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New website highlights fruit genome databases
June 9, 2014

WSUCherriesSmallPULLMAN, Wash. – A new educational and outreach website has launched to provide information to scientists, growers and industry about genome databases for citrus, tree fruit and berry crops.

Growers come together to discuss advances in technology
May 27, 2011



PROSSER, Wash. – The 2011 WSU Cherry Field Day, a day for people to come together to discuss advances in cherry growing, will begin at 8:30 a.m. Wednesday, June 8, in Buena, Wash. and will include stops in Outlook and Prosser.


The morning will begin with orchard tours in Buena and Outlook and will end at the WSU Irrigated Agriculture Research and Extension Center in Prosser for demonstrations and a tour of the WSU Roza Experimental Orchards.


Topics of discussion will include cherry breeding program updates, genetic/genomic tool applications to sweet cherries and … » More …

WSU, international researchers, publish apple genome
August 30, 2010

by Brian Charles Clark, College of Agricultural, Human, and Natural Resource Sciences

PULLMAN – An international team of scientists from Italy, France, New Zealand, Belgium and the USA have published a draft sequence of the domestic apple genome in the current issue of Nature Genetics.

The availability of a genome sequence for the apple will allow scientists to more rapidly identify which genes provide desirable characteristics to the fruit and which genes and gene variants provide disease or drought resistance to the plant. This information can be used to rapidly improve the plants … » More …

Rainier cherry developer dies at 88
October 25, 2006

The research scientist who developed the Rainier cherry in the 1950s at Washington State University’s research station in Prosser, Wash. died Oct. 6 after a heart attack.Harold Warman Fogle, 88, finished his doctorate in 1949 at West Virginia University. He then accepted a research position at the WSU research center in Prosser where he developed the Rainier cherry.In 1952, Fogle cross-pollinated the Bing cherry with the Van cherry. The resulting crop was the Rainier cherry, a sweet, shiny and yellow cherry.  The cherry was named after Mount Rainier, which is the highest peak in the Cascade Range. The fruit was released in 1960, and due … » More …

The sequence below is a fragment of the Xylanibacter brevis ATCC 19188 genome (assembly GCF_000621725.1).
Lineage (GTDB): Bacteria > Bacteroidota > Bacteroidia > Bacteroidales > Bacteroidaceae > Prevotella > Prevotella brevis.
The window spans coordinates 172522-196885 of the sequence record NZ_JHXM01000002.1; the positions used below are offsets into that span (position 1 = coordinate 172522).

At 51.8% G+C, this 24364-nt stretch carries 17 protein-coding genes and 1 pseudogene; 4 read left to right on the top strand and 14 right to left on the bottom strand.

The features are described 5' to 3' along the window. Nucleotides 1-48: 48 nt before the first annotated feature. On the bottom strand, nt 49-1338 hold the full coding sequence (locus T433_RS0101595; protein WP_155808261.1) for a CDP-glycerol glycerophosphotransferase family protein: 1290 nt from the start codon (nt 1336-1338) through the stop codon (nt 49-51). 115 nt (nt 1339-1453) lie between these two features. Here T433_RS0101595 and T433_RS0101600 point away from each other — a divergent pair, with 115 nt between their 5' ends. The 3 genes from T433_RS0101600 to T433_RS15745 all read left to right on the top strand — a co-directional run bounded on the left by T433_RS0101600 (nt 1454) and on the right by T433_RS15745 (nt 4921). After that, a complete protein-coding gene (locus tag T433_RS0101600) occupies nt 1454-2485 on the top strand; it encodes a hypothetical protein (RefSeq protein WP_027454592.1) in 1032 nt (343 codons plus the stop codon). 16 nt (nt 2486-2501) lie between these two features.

WSU scientists perfecting mechanical harvest of cherries
August 30, 2006

PROSSER, Wash. — Rich, velvet-red, fresh sweet cherries are in high demand, and so are skilled laborers to harvest the highly perishable crop. However, labor shortages and labor costs may soon be a thing of the past for Northwest cherry producers, if consumers will accept their fresh cherries free of stems. In a project funded by Washington State University’s International Marketing Program for Agricultural Commodities and Trade Center, scientists here are perfecting a mechanical alternative to hand-picking fresh sweet cherries. Cherries are the most labor intensive fruit crop and one of the fastest growing fresh fruit exports in the Northwest. According to Matt Whiting, a … » More …

WSU sweet cherry research integral to blossoming industry
February 17, 2006

Legend has it that the adolescent George Washington demonstrated his honesty when he confessed to chopping down his father’s lone cherry tree. Today, one of his myriad namesakes, Washington State University, is rectifying the Founding Father’s youthful indiscretion. WSU is demonstrating its commitment to state and regional agriculture through research and marketing innovations in support of the burgeoning sweet cherry industry — an industry for which Washington is the nation’s top-producing state. Fondness for the fruit exhibited by Washington’s dad hasn’t diminished over the centuries. In fact, acreage and production rates of fresh cherries in the U.S. and the Pacific Northwest are on the rise. … » More …